If you are diligently riding the wave, though, be prepared for Ticketmaster to release all the good seats at exactly the same time. You might end up pulling 5-10 tickets all in the front row after 45 minutes of no luck whatsoever. Your job is to be prepared for anything Ticketmaster may throw at you and not to stop pulling until at least 30 minutes after tickets have gone on sale.

The theory behind “The Wave”

Why does Ticketmaster even do this? Why put us through this misery? Wouldn’t it just be easier to release all the seats at once?

Easier? Sure. Just as profitable? Not in a million years.

Think about it: what is a fan going to do as soon as Ticketmaster says that all the General Admission or Floor seats have been snatched up? Of course, they’ll give up on landing prime seats and just click on “Best Available” to at least guarantee them entrance to the show. And at the wrong time, “Best Available” will just be two seats up in the nosebleeds, so they’ll be forced to simply buy those.

By reserving the best seats until later, Ticketmaster is ensuring that the nosebleed tickets are sold as well as the premium seats. They know for a fact that premium seats will sell regardless of when they go on sale, so it makes sense to release the cheap seats first when demand is highest.

So, next time someone tells you that ticket brokers are sneaky, tell them we’ve got NOTHING on Ticketmaster. They created the game; we’re just playing it.

{ 4 comments… read them below or add one }

CM December 2, 2013 at 7:23 pm

I’m not sure I totally agree with this. Granted, I’ve pulled quite a few better tickets 20-30 minutes into an on-sale but I’m not sure if it’s actually Ticketmaster staggering the allotment.

I’ve been under the impression that sometimes those brokers that do have automated programs have the ability to cherry pick the tickets they want. What I consider a good ticket, someone that has the ability to scoop up the 80 of best tickets may not. For example, if someone has a program and can get 10 pulls of 8 tickets all within the first 10 rows, they may throw back some seats that are 12 rows back that I consider good enough to buy still. Or in other cases sometimes Ticketmaster catches on to their software and they get blocked thus releasing everything they were holding and I get in there to scoop up what may have gotten released.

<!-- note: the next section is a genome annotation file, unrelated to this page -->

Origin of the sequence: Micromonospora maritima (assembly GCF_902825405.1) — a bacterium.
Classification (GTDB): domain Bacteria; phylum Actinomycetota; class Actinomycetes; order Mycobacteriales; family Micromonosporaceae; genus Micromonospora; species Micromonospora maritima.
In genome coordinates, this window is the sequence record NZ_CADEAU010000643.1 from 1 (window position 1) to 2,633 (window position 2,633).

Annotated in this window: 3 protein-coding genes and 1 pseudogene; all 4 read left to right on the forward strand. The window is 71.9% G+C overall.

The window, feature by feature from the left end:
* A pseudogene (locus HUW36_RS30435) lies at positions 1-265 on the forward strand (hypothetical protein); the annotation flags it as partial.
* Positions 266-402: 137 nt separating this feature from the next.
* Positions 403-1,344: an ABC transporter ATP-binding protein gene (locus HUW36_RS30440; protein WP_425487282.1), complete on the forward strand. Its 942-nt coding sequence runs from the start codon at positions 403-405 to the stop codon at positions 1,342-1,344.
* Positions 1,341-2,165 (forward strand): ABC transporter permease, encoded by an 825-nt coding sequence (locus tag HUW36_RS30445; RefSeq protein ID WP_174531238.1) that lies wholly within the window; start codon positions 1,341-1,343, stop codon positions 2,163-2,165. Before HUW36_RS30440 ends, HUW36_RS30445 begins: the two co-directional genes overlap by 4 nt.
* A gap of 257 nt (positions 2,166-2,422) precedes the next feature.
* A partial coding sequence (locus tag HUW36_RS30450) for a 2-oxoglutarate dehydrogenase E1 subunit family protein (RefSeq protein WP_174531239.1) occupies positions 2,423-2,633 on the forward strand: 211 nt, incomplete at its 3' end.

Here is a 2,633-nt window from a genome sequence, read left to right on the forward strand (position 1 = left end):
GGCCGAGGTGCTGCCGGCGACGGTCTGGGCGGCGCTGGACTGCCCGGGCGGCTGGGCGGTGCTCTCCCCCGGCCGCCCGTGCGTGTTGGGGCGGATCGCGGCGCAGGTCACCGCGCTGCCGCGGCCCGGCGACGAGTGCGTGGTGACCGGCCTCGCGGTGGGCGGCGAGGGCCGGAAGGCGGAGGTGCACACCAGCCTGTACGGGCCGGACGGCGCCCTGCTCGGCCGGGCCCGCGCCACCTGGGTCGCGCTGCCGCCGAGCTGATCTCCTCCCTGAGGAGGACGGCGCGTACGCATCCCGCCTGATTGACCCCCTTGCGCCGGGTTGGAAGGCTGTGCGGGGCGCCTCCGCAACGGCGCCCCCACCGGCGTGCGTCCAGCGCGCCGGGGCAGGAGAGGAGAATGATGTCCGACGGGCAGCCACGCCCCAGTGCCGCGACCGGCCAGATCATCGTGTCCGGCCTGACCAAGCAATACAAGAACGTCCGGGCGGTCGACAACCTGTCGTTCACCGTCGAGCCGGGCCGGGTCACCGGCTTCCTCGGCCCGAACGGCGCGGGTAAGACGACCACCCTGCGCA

Maybe I’m wrong, but you can usually tell a show that is hit very hard by the bots. Then all of a sudden you have no problem getting tickets because they’ve either stopped searching or gotten blocked.


Will December 9, 2013 at 2:29 pm

So, what’s the best way to get tickets? Is there any way to beat the bots if they are released when ticketmaster says?


T January 9, 2014 at 12:52 pm

They arent staggering the sales. Thats a huge lie. The bots eat up everything at first, and continue to eat it up over the course of the first 10-15 minutes. They will drop a few sets here and there until they are through picking over the tickets. If tickets begin to show up its because the big boys dont want them.